Evelyn is two months old, has HLHS and has been in the PICU in the LUMC since birth. It’s still a weird idea that she has never been outside and she has never met anyone except us and the staff here. In our previous post we described what happened in March – which felt like a rollercoaster. To be honest, it still feels like that sometimes.
Every week we have a meet-up with one of our doctors. We catch up on how Evelyn is doing and what steps she needs to take. It works great for us. It is good to know what they are discussing between doctors and surgeons and to know in advance what they are planning to do and what they want to see.
For now it’s very clear what needs to happen: Evelyn needs to grow. She really needs to gain weight. She has lost some weight again last week and now weights less than her birthweight again. There are obviously two sides to the story: consume more calories and use less calories.
The former is what the hospital has been working on in the last week. They have been adding nutrients to mother milk to increase her calorie intake. The main problem is that adding too much has been giving Evelyn some digestive and reflux problems. Not adding enough has made her lose weight. Until she has gained weight significantly, the doctors do not want to build down on heart medicine Milrinone and breathing support (she’s on OptiFlow). That means she can’t go home yet and we don’t know if she will before her next surgery. It’s safe to say that the perfect balance has not been found yet.
The latter is a bit more tricky. Especially crying a lot (and loud, there seems to be nothing wrong with her vocal cords) costs her a lot of energy. And that energy consumption prevents her from growing. When we are in the hospital, we usually succeed in comforting her. But especially early in the morning, Evelyn tends to cry a lot. The hospital will try several things to prevent her using a lot of energy. Think of things like: drawing blood less regularly (her vitals have been stable for weeks) and only drawing when her temperature increases and thinking of some ways to increase oxygen. The doctors have stated that she might grow faster when on the breathing tube, but we don’t think that’s desirable.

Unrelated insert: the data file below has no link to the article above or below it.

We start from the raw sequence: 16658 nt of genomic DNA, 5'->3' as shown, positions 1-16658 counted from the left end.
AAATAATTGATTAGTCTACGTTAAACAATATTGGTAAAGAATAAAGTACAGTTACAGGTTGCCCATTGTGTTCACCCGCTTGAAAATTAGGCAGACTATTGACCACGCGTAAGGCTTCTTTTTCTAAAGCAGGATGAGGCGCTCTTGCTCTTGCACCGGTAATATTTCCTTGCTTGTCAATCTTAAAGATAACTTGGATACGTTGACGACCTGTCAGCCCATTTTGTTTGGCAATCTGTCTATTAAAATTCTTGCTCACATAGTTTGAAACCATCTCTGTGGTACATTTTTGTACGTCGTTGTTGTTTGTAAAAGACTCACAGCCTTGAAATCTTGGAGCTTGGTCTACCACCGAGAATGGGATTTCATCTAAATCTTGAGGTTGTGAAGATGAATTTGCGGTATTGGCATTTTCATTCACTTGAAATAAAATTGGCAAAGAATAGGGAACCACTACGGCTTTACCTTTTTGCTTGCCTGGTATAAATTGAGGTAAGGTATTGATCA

So this week is all about finding the balance that can help her grow. That’s our prayer focus and for those of you praying for her: we would love for you to join us. The next surgery she needs is called the Glenn procedure. This surgery will help her heart a lot, as it doesn’t have to pump blood directly to her lungs as well as her organs anymore. Instead, her blood will go directly from her upper body to her lungs. That will relieve some of the work on her right ventricle. That should also relieve her leaky valve somewhat. But she needs to grow before she can have this procedure. Typically, kids are between 3-6 months when they do this procedure, but also they weigh around 6kg. That seems like so far away from Evelyn.
So that’s the current status. On one hand we understand that she needs to grow and we need to try some things before we can find a balance that works. On the other hand, it’s always difficult to see Evelyn struggle with measures, especially if we already think it will only upset her. Something that we have been struggling with particularly is that Evelyn has never met her family. She is the first grandchild our parents have, and it’s difficult that they have not seen her these two months except for photos and videos. Even though we have a lot of support (thank you!!) it feels sad that we can’t share Evelyn yet.
About the support we have received so far: it really does mean the world. Traveling back and forth and especially being at the PICU for two months has not been easy. It’s not the most joyful environment. It can be quite stressful with alarms going off when meds are close to being out, when they actually run out, when her heart rate is high or low, when her sats are low or high. And the same for her roommate. And the stories we hear from parents are really sad at some times. From rare syndromes and diseases to sudden heart failure. We will get more time to get used to it and more time to speak to other parents, as we will be here for a bit longer.
On the bright side, Evelyn has been a delight. Despite her situation, she has continued to develop neurologically and physically. Her hands can slowly hold things and she started to smile last week. Now, when we tell her a story, she smiles at us from time to time. She still loves looking at us deep in the eyes. She does that with the nurses too; she follows them and watches them as they work.
We feel grace to be who we are where we are. That sounds vague, but it’s so easy to get lost. We really do feel grace to keep on going, to be there for Evelyn and to keep on being kind to each other. We are thankful that we can do this together and that we have a great group of people around us.
Loey & Intan